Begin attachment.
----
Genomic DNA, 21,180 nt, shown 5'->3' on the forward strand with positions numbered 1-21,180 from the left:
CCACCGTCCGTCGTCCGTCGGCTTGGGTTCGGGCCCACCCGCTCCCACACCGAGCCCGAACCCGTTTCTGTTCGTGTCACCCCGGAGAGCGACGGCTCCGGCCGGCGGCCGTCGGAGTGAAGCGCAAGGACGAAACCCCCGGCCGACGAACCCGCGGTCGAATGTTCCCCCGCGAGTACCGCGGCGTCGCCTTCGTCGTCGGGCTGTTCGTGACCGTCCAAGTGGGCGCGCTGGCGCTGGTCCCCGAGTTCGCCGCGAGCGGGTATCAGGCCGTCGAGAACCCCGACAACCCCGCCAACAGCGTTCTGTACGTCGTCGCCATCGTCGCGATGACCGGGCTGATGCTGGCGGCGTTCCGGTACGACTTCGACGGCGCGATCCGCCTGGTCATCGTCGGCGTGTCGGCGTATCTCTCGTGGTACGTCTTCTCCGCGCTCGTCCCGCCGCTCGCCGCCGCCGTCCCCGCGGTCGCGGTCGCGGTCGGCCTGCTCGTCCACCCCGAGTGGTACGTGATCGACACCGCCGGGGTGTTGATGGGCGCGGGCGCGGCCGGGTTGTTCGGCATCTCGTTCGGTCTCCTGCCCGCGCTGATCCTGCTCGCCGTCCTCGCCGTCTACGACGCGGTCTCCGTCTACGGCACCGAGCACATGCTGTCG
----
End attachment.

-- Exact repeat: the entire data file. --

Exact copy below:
Genomic DNA, 21,180 nt, shown 5'->3' on the forward strand with positions numbered 1-21,180 from the left:
CCACCGTCCGTCGTCCGTCGGCTTGGGTTCGGGCCCACCCGCTCCCACACCGAGCCCGAACCCGTTTCTGTTCGTGTCACCCCGGAGAGCGACGGCTCCGGCCGGCGGCCGTCGGAGTGAAGCGCAAGGACGAAACCCCCGGCCGACGAACCCGCGGTCGAATGTTCCCCCGCGAGTACCGCGGCGTCGCCTTCGTCGTCGGGCTGTTCGTGACCGTCCAAGTGGGCGCGCTGGCGCTGGTCCCCGAGTTCGCCGCGAGCGGGTATCAGGCCGTCGAGAACCCCGACAACCCCGCCAACAGCGTTCTGTACGTCGTCGCCATCGTCGCGATGACCGGGCTGATGCTGGCGGCGTTCCGGTACGACTTCGACGGCGCGATCCGCCTGGTCATCGTCGGCGTGTCGGCGTATCTCTCGTGGTACGTCTTCTCCGCGCTCGTCCCGCCGCTCGCCGCCGCCGTCCCCGCGGTCGCGGTCGCGGTCGGCCTGCTCGTCCACCCCGAGTGGTACGTGATCGACACCGCCGGGGTGTTGATGGGCGCGGGCGCGGCCGGGTTGTTCGGCATCTCGTTCGGTCTCCTGCCCGCGCTGATCCTGCTCGCCGTCCTCGCCGTCTACGACGCGGTCTCCGTCTACGGCACCGAGCACATGCTGTCG